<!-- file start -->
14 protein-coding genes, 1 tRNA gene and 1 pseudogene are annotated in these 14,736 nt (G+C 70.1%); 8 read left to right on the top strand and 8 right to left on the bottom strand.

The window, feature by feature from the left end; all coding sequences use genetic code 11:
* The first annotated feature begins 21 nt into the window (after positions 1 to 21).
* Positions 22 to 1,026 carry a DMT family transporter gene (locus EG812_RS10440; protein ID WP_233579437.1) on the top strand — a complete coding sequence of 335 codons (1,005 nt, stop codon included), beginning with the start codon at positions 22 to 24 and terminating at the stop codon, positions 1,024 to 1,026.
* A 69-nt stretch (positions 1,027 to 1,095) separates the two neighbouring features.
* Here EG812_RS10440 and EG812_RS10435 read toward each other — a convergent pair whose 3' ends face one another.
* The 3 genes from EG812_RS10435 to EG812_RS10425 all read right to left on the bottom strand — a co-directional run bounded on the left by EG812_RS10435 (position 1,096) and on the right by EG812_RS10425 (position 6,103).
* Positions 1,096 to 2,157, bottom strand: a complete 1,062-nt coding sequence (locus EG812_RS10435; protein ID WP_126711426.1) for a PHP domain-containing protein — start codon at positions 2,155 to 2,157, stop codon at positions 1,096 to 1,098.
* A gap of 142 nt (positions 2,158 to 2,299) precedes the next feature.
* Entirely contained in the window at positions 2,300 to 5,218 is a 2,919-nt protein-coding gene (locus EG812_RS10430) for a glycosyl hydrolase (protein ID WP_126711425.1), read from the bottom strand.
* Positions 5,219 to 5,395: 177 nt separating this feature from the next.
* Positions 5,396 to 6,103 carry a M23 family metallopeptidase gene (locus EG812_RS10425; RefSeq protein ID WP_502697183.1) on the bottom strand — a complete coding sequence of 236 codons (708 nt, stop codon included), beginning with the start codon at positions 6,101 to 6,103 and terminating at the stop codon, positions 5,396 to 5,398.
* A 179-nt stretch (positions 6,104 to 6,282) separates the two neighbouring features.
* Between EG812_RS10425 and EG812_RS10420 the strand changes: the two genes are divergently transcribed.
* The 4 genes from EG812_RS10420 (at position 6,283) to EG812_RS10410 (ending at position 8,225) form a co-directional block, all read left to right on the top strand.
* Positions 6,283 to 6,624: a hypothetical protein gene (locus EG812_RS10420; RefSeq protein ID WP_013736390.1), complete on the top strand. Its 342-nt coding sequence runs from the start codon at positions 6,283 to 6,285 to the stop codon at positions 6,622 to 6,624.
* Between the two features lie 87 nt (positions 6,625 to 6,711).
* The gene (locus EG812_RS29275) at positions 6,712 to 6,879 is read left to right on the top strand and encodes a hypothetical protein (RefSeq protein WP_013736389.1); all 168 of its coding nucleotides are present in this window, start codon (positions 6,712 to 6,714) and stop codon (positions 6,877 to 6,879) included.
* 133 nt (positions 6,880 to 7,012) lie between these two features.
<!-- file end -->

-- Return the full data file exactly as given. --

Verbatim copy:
14 protein-coding genes, 1 tRNA gene and 1 pseudogene are annotated in these 14,736 nt (G+C 70.1%); 8 read left to right on the top strand and 8 right to left on the bottom strand.

The window, feature by feature from the left end; all coding sequences use genetic code 11:
* The first annotated feature begins 21 nt into the window (after positions 1 to 21).
* Positions 22 to 1,026 carry a DMT family transporter gene (locus EG812_RS10440; protein ID WP_233579437.1) on the top strand — a complete coding sequence of 335 codons (1,005 nt, stop codon included), beginning with the start codon at positions 22 to 24 and terminating at the stop codon, positions 1,024 to 1,026.
* A 69-nt stretch (positions 1,027 to 1,095) separates the two neighbouring features.
* Here EG812_RS10440 and EG812_RS10435 read toward each other — a convergent pair whose 3' ends face one another.
* The 3 genes from EG812_RS10435 to EG812_RS10425 all read right to left on the bottom strand — a co-directional run bounded on the left by EG812_RS10435 (position 1,096) and on the right by EG812_RS10425 (position 6,103).
* Positions 1,096 to 2,157, bottom strand: a complete 1,062-nt coding sequence (locus EG812_RS10435; protein ID WP_126711426.1) for a PHP domain-containing protein — start codon at positions 2,155 to 2,157, stop codon at positions 1,096 to 1,098.
* A gap of 142 nt (positions 2,158 to 2,299) precedes the next feature.
* Entirely contained in the window at positions 2,300 to 5,218 is a 2,919-nt protein-coding gene (locus EG812_RS10430) for a glycosyl hydrolase (protein ID WP_126711425.1), read from the bottom strand.
* Positions 5,219 to 5,395: 177 nt separating this feature from the next.
* Positions 5,396 to 6,103 carry a M23 family metallopeptidase gene (locus EG812_RS10425; RefSeq protein ID WP_502697183.1) on the bottom strand — a complete coding sequence of 236 codons (708 nt, stop codon included), beginning with the start codon at positions 6,101 to 6,103 and terminating at the stop codon, positions 5,396 to 5,398.
* A 179-nt stretch (positions 6,104 to 6,282) separates the two neighbouring features.
* Between EG812_RS10425 and EG812_RS10420 the strand changes: the two genes are divergently transcribed.
* The 4 genes from EG812_RS10420 (at position 6,283) to EG812_RS10410 (ending at position 8,225) form a co-directional block, all read left to right on the top strand.
* Positions 6,283 to 6,624: a hypothetical protein gene (locus EG812_RS10420; RefSeq protein ID WP_013736390.1), complete on the top strand. Its 342-nt coding sequence runs from the start codon at positions 6,283 to 6,285 to the stop codon at positions 6,622 to 6,624.
* Between the two features lie 87 nt (positions 6,625 to 6,711).
* The gene (locus EG812_RS29275) at positions 6,712 to 6,879 is read left to right on the top strand and encodes a hypothetical protein (RefSeq protein WP_013736389.1); all 168 of its coding nucleotides are present in this window, start codon (positions 6,712 to 6,714) and stop codon (positions 6,877 to 6,879) included.
* 133 nt (positions 6,880 to 7,012) lie between these two features.